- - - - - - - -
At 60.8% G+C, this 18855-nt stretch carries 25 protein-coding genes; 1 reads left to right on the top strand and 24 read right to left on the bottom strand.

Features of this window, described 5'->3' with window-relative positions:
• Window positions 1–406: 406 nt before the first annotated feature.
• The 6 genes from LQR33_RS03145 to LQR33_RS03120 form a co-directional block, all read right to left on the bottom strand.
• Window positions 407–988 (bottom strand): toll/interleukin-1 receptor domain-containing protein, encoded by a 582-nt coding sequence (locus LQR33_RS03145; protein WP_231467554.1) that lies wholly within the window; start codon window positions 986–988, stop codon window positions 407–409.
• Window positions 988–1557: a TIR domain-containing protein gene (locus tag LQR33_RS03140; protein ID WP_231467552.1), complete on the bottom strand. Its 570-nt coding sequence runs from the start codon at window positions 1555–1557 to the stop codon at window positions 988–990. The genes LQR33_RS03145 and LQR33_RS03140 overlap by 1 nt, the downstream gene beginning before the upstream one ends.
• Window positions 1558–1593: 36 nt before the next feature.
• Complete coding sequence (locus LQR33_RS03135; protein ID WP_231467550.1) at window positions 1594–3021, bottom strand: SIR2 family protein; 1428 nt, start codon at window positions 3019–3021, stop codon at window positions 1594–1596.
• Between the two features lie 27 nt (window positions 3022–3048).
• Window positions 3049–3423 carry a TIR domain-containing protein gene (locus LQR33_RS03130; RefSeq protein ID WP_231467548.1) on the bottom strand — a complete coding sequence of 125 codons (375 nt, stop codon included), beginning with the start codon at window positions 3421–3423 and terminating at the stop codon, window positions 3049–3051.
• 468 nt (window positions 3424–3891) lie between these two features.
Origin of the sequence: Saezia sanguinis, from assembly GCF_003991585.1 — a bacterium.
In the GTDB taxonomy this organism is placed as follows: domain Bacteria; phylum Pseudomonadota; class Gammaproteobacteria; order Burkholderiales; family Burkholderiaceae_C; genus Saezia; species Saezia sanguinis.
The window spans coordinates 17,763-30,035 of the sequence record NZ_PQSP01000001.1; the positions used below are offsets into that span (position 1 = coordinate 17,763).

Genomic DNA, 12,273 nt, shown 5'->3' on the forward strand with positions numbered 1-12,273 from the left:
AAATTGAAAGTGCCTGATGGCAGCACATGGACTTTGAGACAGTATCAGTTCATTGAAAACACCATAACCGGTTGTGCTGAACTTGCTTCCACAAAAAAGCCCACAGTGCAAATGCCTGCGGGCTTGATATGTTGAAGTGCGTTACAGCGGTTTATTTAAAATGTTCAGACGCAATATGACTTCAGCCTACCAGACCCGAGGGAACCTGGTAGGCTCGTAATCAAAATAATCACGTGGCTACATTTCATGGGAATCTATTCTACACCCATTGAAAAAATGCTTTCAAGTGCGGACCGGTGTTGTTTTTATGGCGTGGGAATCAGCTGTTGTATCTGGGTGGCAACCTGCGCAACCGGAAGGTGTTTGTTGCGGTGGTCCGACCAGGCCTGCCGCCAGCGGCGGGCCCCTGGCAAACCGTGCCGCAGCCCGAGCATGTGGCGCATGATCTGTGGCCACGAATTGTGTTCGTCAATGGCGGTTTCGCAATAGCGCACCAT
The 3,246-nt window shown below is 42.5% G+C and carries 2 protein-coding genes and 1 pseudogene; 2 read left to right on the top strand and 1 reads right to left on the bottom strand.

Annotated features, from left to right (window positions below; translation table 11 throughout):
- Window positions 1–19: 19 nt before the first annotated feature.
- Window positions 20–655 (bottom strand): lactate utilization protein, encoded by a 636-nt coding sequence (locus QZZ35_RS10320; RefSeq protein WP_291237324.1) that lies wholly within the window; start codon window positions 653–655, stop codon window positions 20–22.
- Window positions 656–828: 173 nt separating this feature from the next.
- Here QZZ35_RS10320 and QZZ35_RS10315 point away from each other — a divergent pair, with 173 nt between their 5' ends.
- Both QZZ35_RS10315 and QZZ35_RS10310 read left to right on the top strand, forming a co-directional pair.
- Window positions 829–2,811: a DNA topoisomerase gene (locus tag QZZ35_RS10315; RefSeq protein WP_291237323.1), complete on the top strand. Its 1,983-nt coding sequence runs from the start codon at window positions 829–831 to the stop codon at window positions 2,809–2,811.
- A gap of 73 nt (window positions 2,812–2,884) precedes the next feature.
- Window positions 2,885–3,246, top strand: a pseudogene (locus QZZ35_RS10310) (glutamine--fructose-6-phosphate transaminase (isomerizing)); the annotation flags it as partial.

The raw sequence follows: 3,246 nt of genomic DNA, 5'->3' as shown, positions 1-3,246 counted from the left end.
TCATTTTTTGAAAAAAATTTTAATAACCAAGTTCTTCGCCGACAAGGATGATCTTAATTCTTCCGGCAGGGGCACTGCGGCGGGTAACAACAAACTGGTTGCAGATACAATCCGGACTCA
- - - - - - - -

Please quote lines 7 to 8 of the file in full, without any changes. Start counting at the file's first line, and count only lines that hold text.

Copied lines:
• Window positions 1558–1593: 36 nt before the next feature.
• Complete coding sequence (locus LQR33_RS03135; protein ID WP_231467550.1) at window positions 1594–3021, bottom strand: SIR2 family protein; 1428 nt, start codon at window positions 3019–3021, stop codon at window positions 1594–1596.